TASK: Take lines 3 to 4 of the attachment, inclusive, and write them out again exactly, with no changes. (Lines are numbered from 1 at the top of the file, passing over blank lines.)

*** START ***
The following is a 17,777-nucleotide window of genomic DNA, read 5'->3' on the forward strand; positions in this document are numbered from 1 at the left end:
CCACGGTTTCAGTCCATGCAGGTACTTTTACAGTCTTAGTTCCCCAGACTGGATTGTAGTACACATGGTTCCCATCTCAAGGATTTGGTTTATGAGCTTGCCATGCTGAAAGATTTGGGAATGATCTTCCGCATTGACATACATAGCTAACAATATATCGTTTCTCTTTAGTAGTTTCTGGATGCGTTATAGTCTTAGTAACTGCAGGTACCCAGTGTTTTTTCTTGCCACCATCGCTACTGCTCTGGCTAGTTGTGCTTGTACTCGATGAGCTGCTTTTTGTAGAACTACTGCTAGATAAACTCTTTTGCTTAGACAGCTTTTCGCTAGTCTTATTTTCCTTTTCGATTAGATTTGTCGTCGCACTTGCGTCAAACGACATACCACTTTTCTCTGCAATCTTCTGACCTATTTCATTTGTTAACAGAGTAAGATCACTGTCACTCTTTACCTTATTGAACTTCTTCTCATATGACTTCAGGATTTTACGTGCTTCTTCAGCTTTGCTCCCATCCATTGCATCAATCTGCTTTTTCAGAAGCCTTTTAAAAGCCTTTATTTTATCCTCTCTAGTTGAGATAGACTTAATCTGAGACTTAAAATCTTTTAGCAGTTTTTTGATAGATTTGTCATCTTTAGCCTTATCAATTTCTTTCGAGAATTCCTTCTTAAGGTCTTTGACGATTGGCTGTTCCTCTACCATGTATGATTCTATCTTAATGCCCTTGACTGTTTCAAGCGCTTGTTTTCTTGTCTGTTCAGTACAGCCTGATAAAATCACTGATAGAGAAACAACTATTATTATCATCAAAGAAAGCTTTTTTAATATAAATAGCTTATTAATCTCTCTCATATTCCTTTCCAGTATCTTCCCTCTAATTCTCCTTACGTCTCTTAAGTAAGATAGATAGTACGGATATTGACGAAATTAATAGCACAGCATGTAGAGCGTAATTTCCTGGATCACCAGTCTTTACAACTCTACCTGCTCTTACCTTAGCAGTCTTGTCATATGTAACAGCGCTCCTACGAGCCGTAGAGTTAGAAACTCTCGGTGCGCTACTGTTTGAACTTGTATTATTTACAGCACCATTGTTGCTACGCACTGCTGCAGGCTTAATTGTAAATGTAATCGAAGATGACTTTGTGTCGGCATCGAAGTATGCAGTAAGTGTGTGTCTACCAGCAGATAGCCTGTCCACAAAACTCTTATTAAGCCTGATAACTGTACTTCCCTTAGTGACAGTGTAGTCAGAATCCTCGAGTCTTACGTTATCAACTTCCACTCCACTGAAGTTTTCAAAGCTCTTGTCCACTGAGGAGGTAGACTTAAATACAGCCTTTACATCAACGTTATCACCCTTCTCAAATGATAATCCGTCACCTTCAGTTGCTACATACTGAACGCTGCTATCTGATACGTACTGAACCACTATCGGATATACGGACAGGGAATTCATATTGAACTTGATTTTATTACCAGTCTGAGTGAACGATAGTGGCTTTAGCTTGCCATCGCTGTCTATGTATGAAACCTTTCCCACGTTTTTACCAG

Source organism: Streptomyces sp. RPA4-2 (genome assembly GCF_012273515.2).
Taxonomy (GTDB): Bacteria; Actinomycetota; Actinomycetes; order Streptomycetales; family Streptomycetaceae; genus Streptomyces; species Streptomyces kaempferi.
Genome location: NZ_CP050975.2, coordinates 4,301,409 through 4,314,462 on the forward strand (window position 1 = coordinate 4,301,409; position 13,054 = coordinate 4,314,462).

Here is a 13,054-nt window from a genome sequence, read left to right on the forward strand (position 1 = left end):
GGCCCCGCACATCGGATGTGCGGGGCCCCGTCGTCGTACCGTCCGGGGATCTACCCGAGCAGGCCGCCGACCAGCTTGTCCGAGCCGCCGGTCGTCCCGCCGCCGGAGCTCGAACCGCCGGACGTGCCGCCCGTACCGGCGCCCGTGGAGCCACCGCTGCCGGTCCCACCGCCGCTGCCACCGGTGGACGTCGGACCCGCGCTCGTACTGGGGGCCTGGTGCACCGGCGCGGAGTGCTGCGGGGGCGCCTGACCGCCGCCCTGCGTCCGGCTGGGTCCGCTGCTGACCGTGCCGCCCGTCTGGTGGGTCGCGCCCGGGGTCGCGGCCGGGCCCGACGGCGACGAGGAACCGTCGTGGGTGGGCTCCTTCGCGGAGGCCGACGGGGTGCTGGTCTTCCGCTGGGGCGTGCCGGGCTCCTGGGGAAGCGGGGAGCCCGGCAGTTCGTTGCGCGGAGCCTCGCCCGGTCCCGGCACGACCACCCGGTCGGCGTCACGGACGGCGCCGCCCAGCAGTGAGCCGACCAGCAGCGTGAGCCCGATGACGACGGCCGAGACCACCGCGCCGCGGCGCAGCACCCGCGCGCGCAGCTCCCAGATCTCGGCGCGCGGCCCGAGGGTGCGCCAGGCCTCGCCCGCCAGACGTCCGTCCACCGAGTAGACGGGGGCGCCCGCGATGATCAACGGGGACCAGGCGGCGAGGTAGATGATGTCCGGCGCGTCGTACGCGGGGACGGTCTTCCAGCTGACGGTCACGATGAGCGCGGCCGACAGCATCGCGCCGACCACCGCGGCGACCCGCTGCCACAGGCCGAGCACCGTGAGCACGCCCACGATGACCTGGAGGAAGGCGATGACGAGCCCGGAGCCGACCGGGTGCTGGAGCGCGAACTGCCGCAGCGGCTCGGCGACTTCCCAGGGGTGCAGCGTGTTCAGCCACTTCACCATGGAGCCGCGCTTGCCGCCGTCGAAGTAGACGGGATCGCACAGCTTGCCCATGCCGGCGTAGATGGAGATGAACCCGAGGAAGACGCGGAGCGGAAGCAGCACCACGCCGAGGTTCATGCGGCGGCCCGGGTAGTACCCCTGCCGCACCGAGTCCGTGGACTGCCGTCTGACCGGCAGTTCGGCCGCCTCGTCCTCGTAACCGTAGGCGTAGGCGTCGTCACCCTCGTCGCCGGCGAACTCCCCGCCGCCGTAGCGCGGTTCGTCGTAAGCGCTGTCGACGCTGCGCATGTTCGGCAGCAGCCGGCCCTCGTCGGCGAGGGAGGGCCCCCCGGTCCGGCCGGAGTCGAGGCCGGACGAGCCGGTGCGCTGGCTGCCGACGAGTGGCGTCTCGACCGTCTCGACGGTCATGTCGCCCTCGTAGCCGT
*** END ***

Source organism: Streptomyces sp. RPA4-2 (genome assembly GCF_012273515.2).
Taxonomy (GTDB): Bacteria; Actinomycetota; Actinomycetes; order Streptomycetales; family Streptomycetaceae; genus Streptomyces; species Streptomyces kaempferi.